The Federal Reserve statement from the July FOMC meeting has been released. Ben Bernanke and the team inside the Fed are looking for the economy to continue improving, but there will currently not be any rapid changes to the quantitative easing measures under the $85 billion in monthly bond buying nor in any outlook toward raising interest rates much sooner. Esther George remained the one dissenting vote.
Today’s statement shows concerns remain. The economic concerns remain that the current unemployment rate remains elevated, but mortgage rates have risen somewhat and they signaled that the current fiscal policy is restraining economic growth. It was also brought up that inflation is persistently below its 2% objective and this could pose risks to economic performance. The FOMC signaled that it anticipates that inflation will move back toward its objective over the medium term.
Here is what the easy money crowd has to focus on under quantitative easing measures remaining in place:
To support a stronger economic recovery and to help ensure that inflation, over time, is at the rate most consistent with its dual mandate, the Committee decided to continue purchasing additional agency mortgage-backed securities at a pace of $40 billion per month and longer-term Treasury securities at a pace of $45 billion per month. The Committee is maintaining its existing policy of reinvesting principal payments from its holdings of agency debt and agency mortgage-backed securities in agency mortgage-backed securities and of rolling over maturing Treasury securities at auction. Taken together, these actions should maintain downward pressure on longer-term interest rates, support mortgage markets, and help to make broader financial conditions more accommodative.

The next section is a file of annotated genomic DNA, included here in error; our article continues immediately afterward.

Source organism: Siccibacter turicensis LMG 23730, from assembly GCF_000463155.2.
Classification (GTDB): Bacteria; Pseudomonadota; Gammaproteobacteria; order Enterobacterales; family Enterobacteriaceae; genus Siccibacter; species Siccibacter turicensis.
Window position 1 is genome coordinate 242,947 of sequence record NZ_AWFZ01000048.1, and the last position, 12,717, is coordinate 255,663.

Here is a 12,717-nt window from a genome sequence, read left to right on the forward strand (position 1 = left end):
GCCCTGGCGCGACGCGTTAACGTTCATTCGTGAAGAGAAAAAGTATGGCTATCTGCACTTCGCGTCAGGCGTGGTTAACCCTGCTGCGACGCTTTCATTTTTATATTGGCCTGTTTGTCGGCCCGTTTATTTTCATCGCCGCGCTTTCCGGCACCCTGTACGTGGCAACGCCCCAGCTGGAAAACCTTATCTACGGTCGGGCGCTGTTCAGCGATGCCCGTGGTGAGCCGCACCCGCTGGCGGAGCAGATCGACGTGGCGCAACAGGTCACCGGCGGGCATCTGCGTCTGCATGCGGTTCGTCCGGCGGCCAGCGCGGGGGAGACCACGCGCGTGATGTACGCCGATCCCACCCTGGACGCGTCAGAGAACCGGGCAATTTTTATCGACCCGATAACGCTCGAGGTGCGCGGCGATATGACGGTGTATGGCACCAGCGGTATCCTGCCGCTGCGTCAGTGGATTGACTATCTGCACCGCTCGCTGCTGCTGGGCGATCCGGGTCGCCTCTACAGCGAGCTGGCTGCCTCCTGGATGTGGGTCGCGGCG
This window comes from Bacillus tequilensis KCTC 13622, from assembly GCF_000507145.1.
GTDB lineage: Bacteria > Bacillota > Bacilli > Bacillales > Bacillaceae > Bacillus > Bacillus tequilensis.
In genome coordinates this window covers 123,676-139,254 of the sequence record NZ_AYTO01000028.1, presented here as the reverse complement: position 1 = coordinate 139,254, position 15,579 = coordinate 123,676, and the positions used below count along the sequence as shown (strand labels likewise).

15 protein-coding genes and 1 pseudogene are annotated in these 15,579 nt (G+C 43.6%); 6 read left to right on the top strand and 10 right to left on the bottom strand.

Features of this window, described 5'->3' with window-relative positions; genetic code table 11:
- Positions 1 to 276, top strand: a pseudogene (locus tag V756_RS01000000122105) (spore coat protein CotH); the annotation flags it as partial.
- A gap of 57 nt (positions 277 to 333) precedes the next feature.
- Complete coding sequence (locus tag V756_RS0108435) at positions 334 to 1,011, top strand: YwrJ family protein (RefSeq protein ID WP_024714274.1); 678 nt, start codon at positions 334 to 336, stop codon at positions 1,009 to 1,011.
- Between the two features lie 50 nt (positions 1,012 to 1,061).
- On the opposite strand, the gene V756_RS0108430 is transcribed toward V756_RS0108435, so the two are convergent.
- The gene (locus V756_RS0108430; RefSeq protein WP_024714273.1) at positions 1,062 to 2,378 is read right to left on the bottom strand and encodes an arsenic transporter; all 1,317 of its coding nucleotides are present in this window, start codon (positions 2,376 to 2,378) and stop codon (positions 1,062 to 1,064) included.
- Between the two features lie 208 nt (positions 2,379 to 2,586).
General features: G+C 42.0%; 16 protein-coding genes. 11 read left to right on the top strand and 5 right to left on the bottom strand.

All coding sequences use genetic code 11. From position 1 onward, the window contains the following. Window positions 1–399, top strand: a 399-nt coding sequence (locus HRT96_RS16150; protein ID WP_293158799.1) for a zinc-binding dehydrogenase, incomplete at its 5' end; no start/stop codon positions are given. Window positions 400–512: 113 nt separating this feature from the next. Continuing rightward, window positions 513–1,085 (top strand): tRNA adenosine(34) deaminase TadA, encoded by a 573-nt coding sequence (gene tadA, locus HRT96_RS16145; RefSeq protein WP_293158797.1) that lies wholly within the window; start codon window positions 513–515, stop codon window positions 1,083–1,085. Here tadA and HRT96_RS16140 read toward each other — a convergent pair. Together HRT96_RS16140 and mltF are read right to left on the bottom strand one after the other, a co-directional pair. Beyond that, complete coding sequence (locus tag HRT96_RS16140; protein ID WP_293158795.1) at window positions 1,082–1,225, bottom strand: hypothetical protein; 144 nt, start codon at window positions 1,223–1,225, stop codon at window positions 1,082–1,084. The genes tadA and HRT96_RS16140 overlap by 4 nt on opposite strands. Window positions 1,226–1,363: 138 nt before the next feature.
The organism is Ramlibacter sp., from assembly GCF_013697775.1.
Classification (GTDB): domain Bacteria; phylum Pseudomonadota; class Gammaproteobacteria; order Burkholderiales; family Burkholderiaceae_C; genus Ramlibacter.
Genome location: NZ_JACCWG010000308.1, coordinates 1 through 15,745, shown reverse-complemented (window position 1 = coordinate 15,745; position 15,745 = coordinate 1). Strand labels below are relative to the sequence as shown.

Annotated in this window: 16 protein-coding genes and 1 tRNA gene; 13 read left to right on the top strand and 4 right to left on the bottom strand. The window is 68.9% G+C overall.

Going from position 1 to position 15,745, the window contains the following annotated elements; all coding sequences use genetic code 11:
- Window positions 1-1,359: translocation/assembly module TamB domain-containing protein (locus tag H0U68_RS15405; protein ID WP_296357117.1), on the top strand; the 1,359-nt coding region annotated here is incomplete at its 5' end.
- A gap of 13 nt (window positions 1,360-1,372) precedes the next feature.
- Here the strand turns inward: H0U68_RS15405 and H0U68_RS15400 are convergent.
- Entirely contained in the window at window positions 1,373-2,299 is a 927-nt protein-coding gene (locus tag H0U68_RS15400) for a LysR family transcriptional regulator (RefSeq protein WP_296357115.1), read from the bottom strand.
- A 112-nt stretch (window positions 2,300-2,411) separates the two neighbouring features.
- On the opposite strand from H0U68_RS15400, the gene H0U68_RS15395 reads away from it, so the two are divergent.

Here is the current verbiage on the timing of a Fed QE exit:
The Committee will closely monitor incoming information on economic and financial developments in coming months. The Committee will continue its purchases of Treasury and agency mortgage-backed securities, and employ its other policy tools as appropriate, until the outlook for the labor market has improved substantially in a context of price stability. The Committee is prepared to increase or reduce the pace of its purchases to maintain appropriate policy accommodation as the outlook for the labor market or inflation changes. In determining the size, pace, and composition of its asset purchases, the Committee will continue to take appropriate account of the likely efficacy and costs of such purchases as well as the extent of progress toward its economic objectives.